The Chair of MyLife, a support service in Surrey enabling people with complex needs to live as independently as possible, describes how his daughter's break into teaching has galvanised the service.
We all develop the desire to live independently and take control of our adult lives as we approach school-leaving age, and young people with special educational needs are no different.
But transitioning into employment and independent living is obviously more challenging for this group. As a former headteacher, I’ve seen so many young people not do well because of a lack of support as they enter adulthood; they haven’t been able to secure a job, they remain dependent on their parents and lose confidence in their abilities.
'Without words' book club
MyLife is a support service in Hartlepool and Moseley in Surrey enabling people with complex needs to live as independently as possible in the community. We are currently working in partnership with a school in the West Midlands to explore ways we can help young people with special needs better prepare for leaving education.
My daughter, Katie, has been the inspiration for this next stage of MyLife’s development. She has Down’s Syndrome and she has shared a home with friends for eight years. Now aged 30, she’s just about to start her first paid role with a school, running a ‘without words’ book club for children who find learning easier through images rather than text.
Katie has experienced numerous knock-backs but I believe the fact that she is independent and able to manage her own life has given her the self-esteem to withstand these setbacks and maintain her confidence.
And building this independence is what we are focusing on in the West Midlands.
A tenet of the revised Code of Practice for SEND is to offer young people support past the age of 19 and up to 25. MyLife is working with Westminster School in Rowley Regis to develop their curriculum for this age group.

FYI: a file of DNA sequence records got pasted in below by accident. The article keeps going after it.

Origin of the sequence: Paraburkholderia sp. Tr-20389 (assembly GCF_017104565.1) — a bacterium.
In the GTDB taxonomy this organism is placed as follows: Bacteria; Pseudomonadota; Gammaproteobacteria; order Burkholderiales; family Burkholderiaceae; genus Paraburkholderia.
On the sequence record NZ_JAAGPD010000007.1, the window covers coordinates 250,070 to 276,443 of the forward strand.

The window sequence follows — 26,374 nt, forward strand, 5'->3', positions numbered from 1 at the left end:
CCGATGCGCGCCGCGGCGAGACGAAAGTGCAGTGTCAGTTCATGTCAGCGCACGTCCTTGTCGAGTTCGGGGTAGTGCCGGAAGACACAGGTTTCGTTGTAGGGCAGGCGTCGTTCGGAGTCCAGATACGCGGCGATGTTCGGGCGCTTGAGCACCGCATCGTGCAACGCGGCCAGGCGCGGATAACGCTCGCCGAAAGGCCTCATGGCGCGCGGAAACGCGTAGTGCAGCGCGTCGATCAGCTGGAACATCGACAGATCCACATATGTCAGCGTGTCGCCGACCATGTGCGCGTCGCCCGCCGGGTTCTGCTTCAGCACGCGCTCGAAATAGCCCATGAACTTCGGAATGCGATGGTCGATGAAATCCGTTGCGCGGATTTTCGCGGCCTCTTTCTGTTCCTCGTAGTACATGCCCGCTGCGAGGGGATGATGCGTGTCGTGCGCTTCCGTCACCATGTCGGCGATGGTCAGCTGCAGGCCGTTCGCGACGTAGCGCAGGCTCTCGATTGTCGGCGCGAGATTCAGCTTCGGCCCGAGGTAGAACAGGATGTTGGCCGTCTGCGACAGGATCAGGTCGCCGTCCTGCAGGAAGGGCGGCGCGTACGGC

A key theme is ‘My Home’, and students will have access to a training flat where they can learn life-skills such as cooking, cleaning, registering with a doctor and taking public transport.
Alongside this we are looking at ways we can support the young people to live independently. This will involve sourcing a range of accommodation to meet their range of needs, be it a shared house, a flat of their own or supported living. We shouldn’t just think that this model can only be available to people with low support needs; living as independently as possible should be available to people with the most complex needs as well.
It’s an exciting development of our services and one that we want to see expand.
The National Audit Office estimates that equipping a young person with the skills to live in even semi-independent housing could reduce support costs to the public purse by around £1 million. It also suggests that supporting one person with a learning disability into employment could increase that person’s income by between 55 and 95 per cent.
But what is most important, both for young people and our communities, is that these skills give young people with additional needs, people like Katie, the chance to create a home for themselves where they can make their own choices, have friends to visit and have somewhere to recharge and truly relax.